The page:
Small livestock owners who live in areas where wildlife might be nearby are being asked by Colorado Parks and Wildlife to take extra steps to protect their animals.
More and more people throughout Colorado — and not just in rural areas — are keeping livestock.
A recent incident near Paonia in which a bear killed 40 chickens provides a reminder that wildlife will aggressively seek sources of food. Not only bears, but mountain lions, bobcats, coyotes and raccoons also prey on livestock. Small domestic animals such as chickens, goats, miniature horses, sheep and pets are particularly vulnerable.
The bear was trapped and euthanized.
"Especially at night and at dusk and dawn, small livestock should be completely protected in sturdy enclosures," said Kirk Madariaga, district wildlife officer in the Paonia area.
A simple fence will not keep wildlife out of an area where small animals are kept. Animals should be taken into a building at night. If a pen is used, the top should also be covered. Chicken coops must be well secured—a bear can easily tear off a wooden door. Dogs that bark can provide additional deterrents.
Livestock owners should also keep pens and barns clean because most wildlife have a powerful sense of smell. Predators are opportunists and have good memories—if they find sources of food at one residence or farm, they'll go looking for more at similar places.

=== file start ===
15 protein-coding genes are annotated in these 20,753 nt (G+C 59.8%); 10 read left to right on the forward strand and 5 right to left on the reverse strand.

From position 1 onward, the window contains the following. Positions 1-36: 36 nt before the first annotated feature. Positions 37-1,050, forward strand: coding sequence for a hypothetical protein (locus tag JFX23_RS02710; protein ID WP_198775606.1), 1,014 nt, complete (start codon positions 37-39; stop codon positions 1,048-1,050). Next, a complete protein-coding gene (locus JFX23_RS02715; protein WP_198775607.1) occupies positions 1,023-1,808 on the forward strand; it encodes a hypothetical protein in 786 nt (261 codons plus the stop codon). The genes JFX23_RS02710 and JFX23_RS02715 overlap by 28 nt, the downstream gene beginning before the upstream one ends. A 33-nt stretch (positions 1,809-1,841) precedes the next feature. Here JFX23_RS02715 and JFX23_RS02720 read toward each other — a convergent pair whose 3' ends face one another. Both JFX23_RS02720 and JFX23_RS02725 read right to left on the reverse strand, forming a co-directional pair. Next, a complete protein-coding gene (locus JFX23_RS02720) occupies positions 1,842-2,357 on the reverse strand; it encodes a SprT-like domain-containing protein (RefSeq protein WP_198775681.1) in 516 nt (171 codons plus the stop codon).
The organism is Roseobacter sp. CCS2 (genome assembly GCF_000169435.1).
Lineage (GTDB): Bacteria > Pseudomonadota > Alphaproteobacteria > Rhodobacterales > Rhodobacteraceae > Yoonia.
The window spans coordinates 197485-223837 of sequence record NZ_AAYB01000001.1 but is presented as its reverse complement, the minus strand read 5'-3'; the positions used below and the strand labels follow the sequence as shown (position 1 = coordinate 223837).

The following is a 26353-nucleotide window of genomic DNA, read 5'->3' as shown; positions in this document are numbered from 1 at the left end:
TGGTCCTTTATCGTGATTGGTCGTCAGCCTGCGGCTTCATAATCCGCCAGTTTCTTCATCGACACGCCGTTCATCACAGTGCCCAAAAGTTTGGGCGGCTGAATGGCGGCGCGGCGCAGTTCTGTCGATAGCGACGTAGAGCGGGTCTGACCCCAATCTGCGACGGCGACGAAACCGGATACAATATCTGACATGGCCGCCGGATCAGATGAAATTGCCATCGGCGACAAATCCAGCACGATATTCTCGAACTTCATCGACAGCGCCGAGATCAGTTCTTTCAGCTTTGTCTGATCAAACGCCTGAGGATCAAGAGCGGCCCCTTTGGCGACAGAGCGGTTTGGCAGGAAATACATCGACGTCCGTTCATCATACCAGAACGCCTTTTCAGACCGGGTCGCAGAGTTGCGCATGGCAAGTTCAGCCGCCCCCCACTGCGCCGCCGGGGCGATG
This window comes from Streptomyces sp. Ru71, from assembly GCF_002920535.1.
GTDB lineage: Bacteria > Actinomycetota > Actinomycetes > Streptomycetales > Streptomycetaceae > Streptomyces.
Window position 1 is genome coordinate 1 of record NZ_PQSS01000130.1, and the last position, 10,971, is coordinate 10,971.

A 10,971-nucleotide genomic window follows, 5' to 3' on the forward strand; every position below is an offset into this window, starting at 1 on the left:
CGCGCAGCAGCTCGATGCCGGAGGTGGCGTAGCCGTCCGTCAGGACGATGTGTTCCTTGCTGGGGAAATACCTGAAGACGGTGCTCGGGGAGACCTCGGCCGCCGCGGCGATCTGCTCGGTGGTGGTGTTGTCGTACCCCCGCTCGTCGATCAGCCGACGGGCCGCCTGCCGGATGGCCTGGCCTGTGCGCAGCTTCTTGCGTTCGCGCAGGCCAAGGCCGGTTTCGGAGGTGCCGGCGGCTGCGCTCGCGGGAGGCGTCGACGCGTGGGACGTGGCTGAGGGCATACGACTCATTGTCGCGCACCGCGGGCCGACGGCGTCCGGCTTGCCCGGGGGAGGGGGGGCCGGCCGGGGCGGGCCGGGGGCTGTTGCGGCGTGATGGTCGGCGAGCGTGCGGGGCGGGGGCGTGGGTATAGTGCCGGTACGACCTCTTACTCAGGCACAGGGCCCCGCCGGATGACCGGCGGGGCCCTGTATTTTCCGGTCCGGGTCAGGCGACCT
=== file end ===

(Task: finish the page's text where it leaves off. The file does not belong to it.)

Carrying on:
Owners should also look around their properties to identify other items that might attract wildlife, such as pet food, compost piles, garbage or pets. For example, if deer are finding easy sources of food and gathering in small groups, that is likely to attract a mountain lion.
Besides secure enclosures, livestock owners can also consider enclosing an area with an electric fence. Small livestock owners who want to learn more about protecting their animals can call the local Colorado Parks and Wildlife office and speak to a district wildlife manager. Wildlife managers will visit properties to provide information on livestock enclosures. Fencing materials are also available at no charge for some agricultural producers.
To learn more about living with wildlife, see the Colorado Parks and Wildlife website at: cpw.state.co.us.blog comments powered by Disqus